Thanks to Joe Chapuis (WebVideoZone) for pointing this Boing Boing report out. It appears that the language around YouTube’s ownership of your content is getting a little tighter. Fortunately, they’re not trying to go for “exclusives.”
Here’s a Boing Boing post by David Gulbransen that reminds us that a) we can always yank our videos, and b) that right will make it difficult for YouTube to license its content to other players.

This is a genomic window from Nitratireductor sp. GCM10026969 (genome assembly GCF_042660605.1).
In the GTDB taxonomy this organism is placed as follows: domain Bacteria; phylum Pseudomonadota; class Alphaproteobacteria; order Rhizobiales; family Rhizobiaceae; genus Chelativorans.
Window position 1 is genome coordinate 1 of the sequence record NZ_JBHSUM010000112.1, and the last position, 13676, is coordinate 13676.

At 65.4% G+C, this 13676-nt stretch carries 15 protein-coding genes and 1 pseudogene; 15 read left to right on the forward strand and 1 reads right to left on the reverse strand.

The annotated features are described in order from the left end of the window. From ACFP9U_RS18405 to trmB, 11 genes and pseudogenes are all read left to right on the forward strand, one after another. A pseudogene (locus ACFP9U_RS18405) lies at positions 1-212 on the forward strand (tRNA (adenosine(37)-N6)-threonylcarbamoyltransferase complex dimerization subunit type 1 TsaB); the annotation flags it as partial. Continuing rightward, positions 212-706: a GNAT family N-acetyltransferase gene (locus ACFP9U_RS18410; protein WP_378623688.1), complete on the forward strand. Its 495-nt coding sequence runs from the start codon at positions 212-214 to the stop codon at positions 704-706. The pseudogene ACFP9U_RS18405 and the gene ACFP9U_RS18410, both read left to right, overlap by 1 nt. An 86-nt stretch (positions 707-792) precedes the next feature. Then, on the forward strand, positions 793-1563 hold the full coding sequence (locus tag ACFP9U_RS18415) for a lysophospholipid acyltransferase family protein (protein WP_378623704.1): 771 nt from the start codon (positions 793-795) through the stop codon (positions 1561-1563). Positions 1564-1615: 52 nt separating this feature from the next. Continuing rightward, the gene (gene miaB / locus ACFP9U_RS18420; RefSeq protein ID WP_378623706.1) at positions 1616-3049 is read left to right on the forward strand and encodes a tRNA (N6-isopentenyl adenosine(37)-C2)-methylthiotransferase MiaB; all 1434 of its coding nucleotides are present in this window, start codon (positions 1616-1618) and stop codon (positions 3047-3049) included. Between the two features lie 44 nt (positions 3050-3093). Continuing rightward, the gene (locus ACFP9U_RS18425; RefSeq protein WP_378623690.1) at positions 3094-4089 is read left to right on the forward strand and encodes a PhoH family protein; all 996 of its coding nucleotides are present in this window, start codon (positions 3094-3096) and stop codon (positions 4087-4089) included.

I hate to be put in the position of trying to defend an onerous license… but the excerpt you posted on BoingBoing is a little misleading. It continues, “…The foregoing license granted by you terminates once you remove or delete a User Submission from the YouTube Website.”That last little bit is pretty important. It means that if you remove the work from the YouTube site, they have to stop using your work. So there is some protection for users who have uploaded original content. If YouTube were to sublicense your content to an advertising agency, for example, and you were to remove the content–thus revoking the grant under the terms of the agreement–then the agency’s license would be revoked as well. That’s not really a tenable situation for advertisers or businesses, who are unlikely to sublicense content with such strings attached.